TV Cream

Pot pourri

“…But was it ever like this?”

That holy trinity of pop anecdotage, Paul Gambaccini, Tim Rice and Jonathan Rice, have this to say about 1986 in their book Guinness Hits Of The 1980s:

“Any objective observer would have to concede that 1986 was not one of the best years of the decade for popular music.”

The evidence, for them, is that “none of its hit singles, not even the year’s number one by the Communards, ‘Don’t Leave Me This Way’, figured in the top 20 best-sellers of the decade.”

Tsk. Typical. It’s all a matter of numbers and statistics for those three. Might it actually be the case that 1986 was…the best year from the 1980s for pop singles?

‘Kiss’, ‘Ask’, ‘Levi Stubbs’ Tears’, ‘You Can Call Me Al’, ‘E=MC2’, ‘Think For A Minute’, ‘Fall On Me’, ‘Suburbia’, ‘Cut Me Down’, ‘Live To Tell’, ‘World Shut Your Mouth’, ‘Digging Your Scene’, ‘Manic Monday’, ‘Venus’, ‘Have You Ever Had It Blue?’, ‘Absolute Beginners’ and the best number one of the year, ‘The Sun Always Shines On TV’ – just some of the ace songs dismissed out of hand by the grumbling trio. They go on to claim:

“One good measure of the weakness of the singles market was that none of the records that became number one in 1986 stayed there for more than four weeks.”

Well, quite. Anyway, in the words of Ian MacDonald, let those with ears, let them hear. Or in the words of Macca in his not-a-smash-hit from 1986, ‘Press’: Oklahoma was never like this – but was it ever like this?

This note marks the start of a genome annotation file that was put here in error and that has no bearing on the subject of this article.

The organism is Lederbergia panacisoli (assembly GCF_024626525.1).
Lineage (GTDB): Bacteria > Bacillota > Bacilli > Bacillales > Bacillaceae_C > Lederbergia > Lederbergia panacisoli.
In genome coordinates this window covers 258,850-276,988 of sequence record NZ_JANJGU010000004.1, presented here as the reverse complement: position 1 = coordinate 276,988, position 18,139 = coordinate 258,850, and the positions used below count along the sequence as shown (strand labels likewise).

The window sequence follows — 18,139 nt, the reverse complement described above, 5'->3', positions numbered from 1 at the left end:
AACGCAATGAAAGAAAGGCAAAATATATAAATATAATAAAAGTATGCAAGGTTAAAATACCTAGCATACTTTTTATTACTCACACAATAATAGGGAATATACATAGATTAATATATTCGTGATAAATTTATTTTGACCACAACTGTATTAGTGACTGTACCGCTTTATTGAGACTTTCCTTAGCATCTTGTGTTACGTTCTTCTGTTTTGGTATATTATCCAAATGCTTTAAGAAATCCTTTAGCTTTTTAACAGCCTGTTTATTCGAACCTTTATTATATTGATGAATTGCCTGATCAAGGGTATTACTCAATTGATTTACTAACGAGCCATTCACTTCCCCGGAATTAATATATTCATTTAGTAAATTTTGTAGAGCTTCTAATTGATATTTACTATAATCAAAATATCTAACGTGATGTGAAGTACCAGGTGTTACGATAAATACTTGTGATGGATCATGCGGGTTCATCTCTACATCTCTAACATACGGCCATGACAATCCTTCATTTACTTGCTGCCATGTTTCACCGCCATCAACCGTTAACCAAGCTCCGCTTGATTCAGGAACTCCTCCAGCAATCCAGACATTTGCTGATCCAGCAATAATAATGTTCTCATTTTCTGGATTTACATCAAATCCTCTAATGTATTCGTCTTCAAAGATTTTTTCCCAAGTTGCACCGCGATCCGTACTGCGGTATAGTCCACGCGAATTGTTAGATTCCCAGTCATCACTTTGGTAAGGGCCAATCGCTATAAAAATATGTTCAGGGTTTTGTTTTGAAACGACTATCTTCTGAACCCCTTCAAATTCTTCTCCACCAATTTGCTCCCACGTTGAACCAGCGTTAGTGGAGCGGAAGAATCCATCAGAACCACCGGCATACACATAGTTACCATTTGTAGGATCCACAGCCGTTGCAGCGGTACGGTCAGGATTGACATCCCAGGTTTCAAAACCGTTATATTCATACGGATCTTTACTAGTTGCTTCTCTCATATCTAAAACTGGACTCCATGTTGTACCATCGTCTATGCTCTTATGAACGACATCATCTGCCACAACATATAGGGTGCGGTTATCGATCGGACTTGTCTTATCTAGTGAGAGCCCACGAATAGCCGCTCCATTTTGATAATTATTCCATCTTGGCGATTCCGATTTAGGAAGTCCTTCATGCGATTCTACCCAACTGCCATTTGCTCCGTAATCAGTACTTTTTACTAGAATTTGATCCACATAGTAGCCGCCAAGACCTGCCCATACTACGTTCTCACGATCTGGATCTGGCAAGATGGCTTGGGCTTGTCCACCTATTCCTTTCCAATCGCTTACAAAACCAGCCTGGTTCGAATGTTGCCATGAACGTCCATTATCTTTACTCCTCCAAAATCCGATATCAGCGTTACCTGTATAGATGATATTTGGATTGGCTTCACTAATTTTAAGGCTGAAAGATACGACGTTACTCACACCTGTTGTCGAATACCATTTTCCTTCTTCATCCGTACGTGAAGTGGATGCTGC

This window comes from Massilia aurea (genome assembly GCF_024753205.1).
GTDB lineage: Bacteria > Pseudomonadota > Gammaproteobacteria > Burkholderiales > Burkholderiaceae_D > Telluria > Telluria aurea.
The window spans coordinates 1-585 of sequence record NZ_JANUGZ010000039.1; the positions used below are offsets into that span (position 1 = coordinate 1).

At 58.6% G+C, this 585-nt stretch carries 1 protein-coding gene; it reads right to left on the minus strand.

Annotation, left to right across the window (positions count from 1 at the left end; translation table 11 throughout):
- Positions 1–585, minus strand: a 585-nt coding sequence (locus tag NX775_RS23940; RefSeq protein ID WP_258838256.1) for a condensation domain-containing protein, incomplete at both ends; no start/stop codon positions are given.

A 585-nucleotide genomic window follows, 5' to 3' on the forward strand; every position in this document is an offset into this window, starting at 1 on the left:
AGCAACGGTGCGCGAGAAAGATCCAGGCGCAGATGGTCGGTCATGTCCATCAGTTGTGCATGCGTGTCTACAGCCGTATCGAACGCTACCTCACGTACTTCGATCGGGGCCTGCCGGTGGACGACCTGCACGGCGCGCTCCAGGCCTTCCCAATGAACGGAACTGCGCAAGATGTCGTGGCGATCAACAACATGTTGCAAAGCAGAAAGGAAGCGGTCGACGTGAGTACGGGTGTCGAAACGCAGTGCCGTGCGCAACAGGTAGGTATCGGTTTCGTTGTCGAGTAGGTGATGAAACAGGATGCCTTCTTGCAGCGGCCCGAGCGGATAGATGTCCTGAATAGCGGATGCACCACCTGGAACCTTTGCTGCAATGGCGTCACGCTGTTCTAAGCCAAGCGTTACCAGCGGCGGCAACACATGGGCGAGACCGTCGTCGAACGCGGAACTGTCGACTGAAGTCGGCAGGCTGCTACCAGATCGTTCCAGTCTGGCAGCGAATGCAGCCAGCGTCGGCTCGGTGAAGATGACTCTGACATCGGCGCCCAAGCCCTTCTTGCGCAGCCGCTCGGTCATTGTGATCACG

1. Emma

    June 17, 2008 at 1:20 am

    Wot, no Sigue “Sigue” Sputnik?

    Seriously, I’d also add Belouis Some’s Imagination (alright, I know it was a rerelease), Driving Away From Home, The Captain of Her Heart, Let’s Go All The Way, Calling All The Heroes, Brilliant Mind, Sometimes, Girls & Boys and at the risk of sounding a bit fluffy-dice-Essex, Roses and Lessons In Love.

  2. Adrian

    June 17, 2008 at 9:30 am

    I’ll put my head above the parapet and clain that 1984 was the best year of the 80s for singles. However I will concede that ’86 wasn’t a bad year either.

    It amuses me that David Bowie and much of the music media seem determined to ignore ‘Absolute Beginners’ as a Bowie single, when I view it as the last great Bowie song.

  3. David Pascoe

    June 17, 2008 at 8:12 pm

    Didn’t Happy Hour come out in ’86 as well?

    I think one reason it gets overlooked is because Reet Petite is the song everyone most remembers from this year together with “The Chicken Song”. Ergo it must have been rubbish.

  4. James

    June 17, 2008 at 9:19 pm

    “One good measure of the weakness of the singles market was that none of the records that became number one in 1986 stayed there for more than four weeks.”

    Really? I’m a little bit baffled by that claim. Surely if singles are hanging around at number one for Bryan Adams-like times, it’s a sign that there’s nothing popular enough to knock it off. I would’ve thought that in a good year for music, amazing tracks would be coming out every week, toppling each other from number one in a relentless (yet joyously exciting) battle.

    Of course, that was Back When The Charts Mattered (© Paul Morley on any Channel 4 ‘Top 100’ show). These days, unremarkable songs drift in and out of the number one slot on a weekly basis almost by accident. Nobody seems to get that excited any more.

    Still, it was aces when the Ting Tings did it.

  5. Five-Centres

    June 18, 2008 at 3:02 pm